The world’s largest registry of pedigreed cats has again determined the world’s most popular cat breeds, based on registrations. This year’s Top 10 list reflects the increasing popularity of certain breeds. However, registrations of all cats have increased substantially, reflecting the growing popularity of pet cats since the beginning of the pandemic. The Cat Fanciers’ Association. (CFA), which has been dedicated to preserving the unique attributes of each cat breed since 1906, now registers 45 pedigreed breeds as well as spayed/neutered non-pedigreed domestic shorthair and longhair cats, which are recognized under CFA’s Companion Cat World program.
For the third consecutive year, the Ragdoll, a large, longhaired cat with a soft, plush coat, is number one. First recognized an official breed by CFA in 1998, Ragdolls come in three distinctive patterns, all with intense blue eyes and a mellow disposition.
Commonly called the “gentle giant,” the Maine Coon Cat has moved up to second place. The largest of all pedigreed cats, these magnificent, shaggy-coated cats were first recognized by CFA in 1976 but their history goes back to Civil War days.
The Exotic was recognized by CFA in 1967 and is ranked third this year. Developed as an easier-care alternative for lovers of the Persian type, this breed has a shorter coat that is plush, dense and full of life. Exotics are so popular in the show ring that they were recently broken out into six different competitive divisions, based on color and pattern.
In fourth place is the Persian, much loved for its luxurious long coat, refined features, expressive round eyes and easygoing temperament. Persians were recognized by CFA in 1906 as a foundation breed of the cat fancy.
The elfin Devon Rex has moved up a notch to fifth place. These outgoing, cuddly creatures have soft wavy coats, expressive eyes and huge batwing ears that give them the look of little pixies. They were recognized by CFA in 1983.
Number six is the British Shorthair, known for its incredibly dense coat and gentle demeanor. Most popular in blue, the Brits also come in many other colors. They have been recognized since 1980.
Number seven, once again, is the Abyssinian, which is often compared to the hunting cats of ancient Egypt. Agile and interactive, these cats have a ticked tabby pattern that gives them a unique wild look. They Aby was one of CFA’s foundation breeds also recognized since 1906.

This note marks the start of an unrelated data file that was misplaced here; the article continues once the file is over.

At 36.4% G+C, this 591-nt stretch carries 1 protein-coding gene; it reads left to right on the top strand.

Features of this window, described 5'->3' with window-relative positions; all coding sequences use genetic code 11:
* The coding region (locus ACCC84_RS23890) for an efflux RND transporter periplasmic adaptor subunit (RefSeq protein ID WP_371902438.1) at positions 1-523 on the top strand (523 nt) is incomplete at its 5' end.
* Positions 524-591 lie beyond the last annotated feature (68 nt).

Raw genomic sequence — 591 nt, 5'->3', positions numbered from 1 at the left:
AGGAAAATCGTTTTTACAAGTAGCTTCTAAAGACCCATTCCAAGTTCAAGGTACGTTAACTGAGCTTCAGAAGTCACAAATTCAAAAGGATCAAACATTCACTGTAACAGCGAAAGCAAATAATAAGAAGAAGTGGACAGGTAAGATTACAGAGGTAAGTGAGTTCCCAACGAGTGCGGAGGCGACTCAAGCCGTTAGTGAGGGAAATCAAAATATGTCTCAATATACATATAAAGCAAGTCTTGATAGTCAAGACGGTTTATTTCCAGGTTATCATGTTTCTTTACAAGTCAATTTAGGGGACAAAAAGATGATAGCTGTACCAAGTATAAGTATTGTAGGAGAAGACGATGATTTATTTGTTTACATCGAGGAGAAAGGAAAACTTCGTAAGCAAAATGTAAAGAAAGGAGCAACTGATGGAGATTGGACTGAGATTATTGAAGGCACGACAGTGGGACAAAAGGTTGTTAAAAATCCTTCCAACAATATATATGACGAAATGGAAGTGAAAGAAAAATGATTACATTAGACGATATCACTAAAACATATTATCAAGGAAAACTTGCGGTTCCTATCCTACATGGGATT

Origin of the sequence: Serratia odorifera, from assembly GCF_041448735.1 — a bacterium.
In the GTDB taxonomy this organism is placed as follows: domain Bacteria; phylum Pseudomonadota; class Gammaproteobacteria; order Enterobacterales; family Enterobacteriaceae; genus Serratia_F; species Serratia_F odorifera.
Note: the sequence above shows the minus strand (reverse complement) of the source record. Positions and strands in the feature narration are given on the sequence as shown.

The American Shorthair has held on to the number eight spot. These sweet, playful cats have powerful builds and strong jaws to catch and hold prey. Most popular in silver tabby, they were selectively bred from cats that traveled into America with the original settlers and have been part of CFA since 1906.
Two cats must be cited for the ninth spot. Recognized since 1978, the Scottish Fold, whose folded ears and round eyes give it an owl-like expression, is the ninth most popular pedigreed cat. Folds are much sought after but since not all kittens will have folded ears, it is hard for the supply to meet current demand.
Rescue cat enthusiasts demonstrated their passion in CFA, as the registered Companion Cat, which are non-pedigree domestic shorthair and longhair cats, have progressed to the ninth most popular ranking. Companion Cats are official card-carriers (yes, they have ID cards) and compete in their own class at CFA shows and earn their own national wins. A portion of all proceeds derived from membership of these cats go to rescue/welfare efforts in their region of residence.
In tenth place among pedigreed cats is the hairless Sphynx, originating from a natural mutation. Breeders have outcrossed to normal-coated cats and back to hairless cats to produce a genetically sound cat with hybrid vigor. These cats have outgoing, attention-loving temperaments and are difficult to adopt as breeders usually have very long waiting list for them. Sphynx have been recognized since 2006.
Founded in 1906, CFA is a not-for-profit association and the world’s largest registry of pedigreed cats which proudly celebrates the human-feline bond. CFA honors feline history, legacy and health care and is committed to protecting the well-being of all cats through the promotion of responsible ownership, caregiving and breed preservation best practices.